Spicy Christmas Chutney with Satsumas, Cranberries & Apples

Here’s a colorful and absolutely delicious chutney for the holiday season. This “Spicy Christmas Chutney” is hard to stop eating once you open a jar of this pungent and hot concoction. The recipe is a sweet and sour chutney which combines Louisiana satsumas, cranberries and apples with a blend of spices for a powerful mix. I ran across the recipe inspiration on a Scottish internet site — didn’t know that the Scottish cooked with satsumas or made chutneys with this much punch — but it is a great recipe for me because it is a way to use my backyard satsumas. And the recipe is mighty spicy, too, including cloves, cinnamon, ginger and cayenne pepper. Yeah, we’re talking Louisiana, now.

The cranberries in the recipe add to the colorful appearance of this chutney. So, I’m making this very easy recipe for small, Christmas gifts–and canning the small jars to preserve them properly.

The chutney is delicious, but just a note of caution. The sweet and sour nature of the chutney plus the spices makes this chutney very potent. I served “Spicy Christmas Chutney” with cream cheese to tone it down just a bit. As well as an appetizer, the chutney also goes well with turkey and other meats.

What is Chutney?

Chutney is a condiment or relish-type sauce that originated on the Indian subcontinent. The condiment is spicy, sweet and can contain a variety of fruits and vegetables along with an array of spices such as ginger. There are numerous Indian versions of this condiment which can be raw or cooked — ground or chopped. Chutneys traditionally were served as dips, sauces and side dishes at any meal and were used to complement the components of the meal such as the meat. Early British trading companies brought chutneys from the East Indies to Europe, and the English began making chutneys probably beginning the 17th century using native fruit from their orchards. English chutneys also contained vinegar for longer preservation and usually contained tart fruit such as apples, rhubarb and plums as well as raisins, currants and sultanas along with spices, tamarind and onions for seasonings. English and American chutneys were usually cooked down as a reduction on the stove, containing both vinegar and sugar.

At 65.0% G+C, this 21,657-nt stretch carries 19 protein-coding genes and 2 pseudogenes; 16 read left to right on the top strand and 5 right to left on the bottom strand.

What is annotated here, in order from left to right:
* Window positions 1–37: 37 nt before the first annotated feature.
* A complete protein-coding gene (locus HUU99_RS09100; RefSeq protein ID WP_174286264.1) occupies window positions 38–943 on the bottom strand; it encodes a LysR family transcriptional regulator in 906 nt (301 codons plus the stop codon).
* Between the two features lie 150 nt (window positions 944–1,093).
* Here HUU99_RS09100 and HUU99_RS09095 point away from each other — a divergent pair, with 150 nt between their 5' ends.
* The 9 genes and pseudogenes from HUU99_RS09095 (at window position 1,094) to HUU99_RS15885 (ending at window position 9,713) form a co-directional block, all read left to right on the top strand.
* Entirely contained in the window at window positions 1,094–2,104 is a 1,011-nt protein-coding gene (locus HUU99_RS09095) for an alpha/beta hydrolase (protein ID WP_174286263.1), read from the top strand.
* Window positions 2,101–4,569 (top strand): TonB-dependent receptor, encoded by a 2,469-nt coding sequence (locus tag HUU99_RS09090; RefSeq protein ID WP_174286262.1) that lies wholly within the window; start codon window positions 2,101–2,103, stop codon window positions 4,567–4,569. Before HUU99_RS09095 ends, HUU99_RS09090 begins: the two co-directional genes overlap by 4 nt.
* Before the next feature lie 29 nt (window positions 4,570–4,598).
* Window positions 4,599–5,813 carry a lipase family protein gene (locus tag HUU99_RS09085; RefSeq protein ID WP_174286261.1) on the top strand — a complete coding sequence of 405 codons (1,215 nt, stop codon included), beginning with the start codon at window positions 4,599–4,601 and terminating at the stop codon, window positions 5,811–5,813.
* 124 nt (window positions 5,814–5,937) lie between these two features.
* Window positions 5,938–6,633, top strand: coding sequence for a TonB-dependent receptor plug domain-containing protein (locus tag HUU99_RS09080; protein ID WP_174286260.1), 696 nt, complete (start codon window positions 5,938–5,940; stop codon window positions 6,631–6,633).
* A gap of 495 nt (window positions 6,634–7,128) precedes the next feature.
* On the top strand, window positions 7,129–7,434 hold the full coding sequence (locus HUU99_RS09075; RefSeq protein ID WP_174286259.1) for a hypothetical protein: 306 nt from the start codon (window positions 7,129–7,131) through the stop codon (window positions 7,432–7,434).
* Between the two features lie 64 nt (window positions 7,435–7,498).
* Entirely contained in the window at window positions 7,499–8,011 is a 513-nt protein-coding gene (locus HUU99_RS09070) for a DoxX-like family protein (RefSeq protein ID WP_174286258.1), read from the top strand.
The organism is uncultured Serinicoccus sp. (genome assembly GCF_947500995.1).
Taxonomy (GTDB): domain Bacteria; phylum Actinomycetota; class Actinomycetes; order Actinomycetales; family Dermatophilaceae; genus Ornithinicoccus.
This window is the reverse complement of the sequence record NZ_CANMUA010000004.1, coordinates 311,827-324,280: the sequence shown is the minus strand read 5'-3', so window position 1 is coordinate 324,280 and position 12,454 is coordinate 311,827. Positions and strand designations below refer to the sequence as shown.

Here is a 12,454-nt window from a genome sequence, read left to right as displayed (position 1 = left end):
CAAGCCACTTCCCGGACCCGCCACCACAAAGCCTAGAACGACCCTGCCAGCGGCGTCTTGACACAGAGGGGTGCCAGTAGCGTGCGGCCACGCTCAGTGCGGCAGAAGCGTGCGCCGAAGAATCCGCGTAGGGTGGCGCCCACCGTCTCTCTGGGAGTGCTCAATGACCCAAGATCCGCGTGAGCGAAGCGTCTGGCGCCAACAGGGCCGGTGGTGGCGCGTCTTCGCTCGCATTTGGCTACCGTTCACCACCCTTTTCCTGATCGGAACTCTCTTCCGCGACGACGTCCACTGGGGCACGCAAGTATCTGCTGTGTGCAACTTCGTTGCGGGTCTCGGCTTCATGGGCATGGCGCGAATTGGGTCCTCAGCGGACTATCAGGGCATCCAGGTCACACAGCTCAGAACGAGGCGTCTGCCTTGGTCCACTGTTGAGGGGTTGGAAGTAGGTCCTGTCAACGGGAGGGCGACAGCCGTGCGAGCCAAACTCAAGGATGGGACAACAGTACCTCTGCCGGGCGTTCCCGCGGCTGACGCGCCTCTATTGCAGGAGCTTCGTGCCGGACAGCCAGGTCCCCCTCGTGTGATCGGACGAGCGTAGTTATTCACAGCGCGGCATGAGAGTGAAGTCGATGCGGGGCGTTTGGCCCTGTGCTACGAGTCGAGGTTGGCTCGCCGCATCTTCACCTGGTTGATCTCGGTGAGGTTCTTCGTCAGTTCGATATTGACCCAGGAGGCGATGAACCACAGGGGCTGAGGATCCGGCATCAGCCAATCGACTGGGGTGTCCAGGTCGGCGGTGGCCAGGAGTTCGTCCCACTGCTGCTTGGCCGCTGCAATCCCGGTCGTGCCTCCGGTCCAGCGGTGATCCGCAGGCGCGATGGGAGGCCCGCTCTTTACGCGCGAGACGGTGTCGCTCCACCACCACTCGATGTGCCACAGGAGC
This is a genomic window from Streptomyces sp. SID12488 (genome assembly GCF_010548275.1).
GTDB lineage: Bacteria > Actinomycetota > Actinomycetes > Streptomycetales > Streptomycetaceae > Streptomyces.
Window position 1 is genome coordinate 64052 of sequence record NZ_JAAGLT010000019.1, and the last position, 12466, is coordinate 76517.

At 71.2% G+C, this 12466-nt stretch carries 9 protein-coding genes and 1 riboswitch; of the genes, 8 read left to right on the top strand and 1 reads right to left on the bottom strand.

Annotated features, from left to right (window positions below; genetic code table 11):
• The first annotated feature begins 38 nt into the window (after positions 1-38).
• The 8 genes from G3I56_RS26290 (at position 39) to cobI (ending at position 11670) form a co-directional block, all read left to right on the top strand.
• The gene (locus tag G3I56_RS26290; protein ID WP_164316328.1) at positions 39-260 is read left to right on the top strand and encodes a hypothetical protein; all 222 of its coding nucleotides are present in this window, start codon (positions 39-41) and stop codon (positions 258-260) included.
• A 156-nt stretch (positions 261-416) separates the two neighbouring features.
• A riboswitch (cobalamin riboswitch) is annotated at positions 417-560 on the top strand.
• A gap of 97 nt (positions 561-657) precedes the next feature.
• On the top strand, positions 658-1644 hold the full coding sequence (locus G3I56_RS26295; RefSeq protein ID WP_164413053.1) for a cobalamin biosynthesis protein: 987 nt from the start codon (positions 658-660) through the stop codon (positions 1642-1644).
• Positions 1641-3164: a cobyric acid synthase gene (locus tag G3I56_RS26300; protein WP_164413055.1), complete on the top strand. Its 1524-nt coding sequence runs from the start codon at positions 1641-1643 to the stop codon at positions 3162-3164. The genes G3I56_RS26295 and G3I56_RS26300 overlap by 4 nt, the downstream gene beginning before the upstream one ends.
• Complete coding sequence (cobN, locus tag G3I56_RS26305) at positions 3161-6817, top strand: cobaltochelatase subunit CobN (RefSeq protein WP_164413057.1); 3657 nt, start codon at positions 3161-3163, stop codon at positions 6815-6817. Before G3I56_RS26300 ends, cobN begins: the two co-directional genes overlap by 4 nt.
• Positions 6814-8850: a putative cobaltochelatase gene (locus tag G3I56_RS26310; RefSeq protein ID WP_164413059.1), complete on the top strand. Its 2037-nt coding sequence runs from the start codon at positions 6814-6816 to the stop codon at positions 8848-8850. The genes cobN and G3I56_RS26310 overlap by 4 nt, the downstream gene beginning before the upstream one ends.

Easy Recipe

My original idea for this blog post was to make kumquat chutney using the kumquats from my mother-in-law’s tree. However, her kumquat tree didn’t produce fruit this year. Without kumquats, my alternate plan was to make chutney using satsumas from my own backyard tree. Usually I have a recipe in mind, but this time I searched the internet. I found many recipes for citrus-type chutneys; however, most were rather complicated. Eventually, I found a Scottish site with a cranberry and satsuma chutney recipe. (Refer to references for source.) The recipe was so simple — just chop up the fruit and onion, add all the ingredients to a large pot and let the pot simmer on the stove for an hour until thick and aromatic. So simple, let’s make it.

Oops, the ingredients were all in metric measurements. Using high school math — yikes, that was a long time ago — I converted the metric ingredient quantities to our system of pounds and ounces; cups and tablespoons. (Now, how many cups are 400 grams of sugar?) In the process, I am sure that I changed some of the proportions. Plus, I tweaked some of the ingredients. Now, it is a different recipe. Anyway, the results are just fine and the chutney tastes great!